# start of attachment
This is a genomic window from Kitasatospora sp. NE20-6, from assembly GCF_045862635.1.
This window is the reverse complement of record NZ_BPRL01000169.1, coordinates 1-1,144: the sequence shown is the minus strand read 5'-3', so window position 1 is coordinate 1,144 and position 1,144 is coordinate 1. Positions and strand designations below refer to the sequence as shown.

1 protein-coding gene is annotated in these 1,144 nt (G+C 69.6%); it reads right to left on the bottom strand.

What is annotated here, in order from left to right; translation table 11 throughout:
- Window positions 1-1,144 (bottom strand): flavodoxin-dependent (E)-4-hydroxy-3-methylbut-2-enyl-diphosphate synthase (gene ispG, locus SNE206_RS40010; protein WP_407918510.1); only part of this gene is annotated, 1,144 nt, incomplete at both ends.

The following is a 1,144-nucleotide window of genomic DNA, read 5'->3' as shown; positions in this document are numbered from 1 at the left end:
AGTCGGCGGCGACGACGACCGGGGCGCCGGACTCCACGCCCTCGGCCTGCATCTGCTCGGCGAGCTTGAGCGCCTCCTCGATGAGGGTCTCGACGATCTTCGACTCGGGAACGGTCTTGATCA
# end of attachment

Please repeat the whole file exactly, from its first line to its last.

This is a genomic window from Kitasatospora sp. NE20-6, from assembly GCF_045862635.1.
This window is the reverse complement of record NZ_BPRL01000169.1, coordinates 1-1,144: the sequence shown is the minus strand read 5'-3', so window position 1 is coordinate 1,144 and position 1,144 is coordinate 1. Positions and strand designations below refer to the sequence as shown.

1 protein-coding gene is annotated in these 1,144 nt (G+C 69.6%); it reads right to left on the bottom strand.

What is annotated here, in order from left to right; translation table 11 throughout:
- Window positions 1-1,144 (bottom strand): flavodoxin-dependent (E)-4-hydroxy-3-methylbut-2-enyl-diphosphate synthase (gene ispG, locus SNE206_RS40010; protein WP_407918510.1); only part of this gene is annotated, 1,144 nt, incomplete at both ends.

The following is a 1,144-nucleotide window of genomic DNA, read 5'->3' as shown; positions in this document are numbered from 1 at the left end:
AGTCGGCGGCGACGACGACCGGGGCGCCGGACTCCACGCCCTCGGCCTGCATCTGCTCGGCGAGCTTGAGCGCCTCCTCGATGAGGGTCTCGACGATCTTCGACTCGGGAACGGTCTTGATCA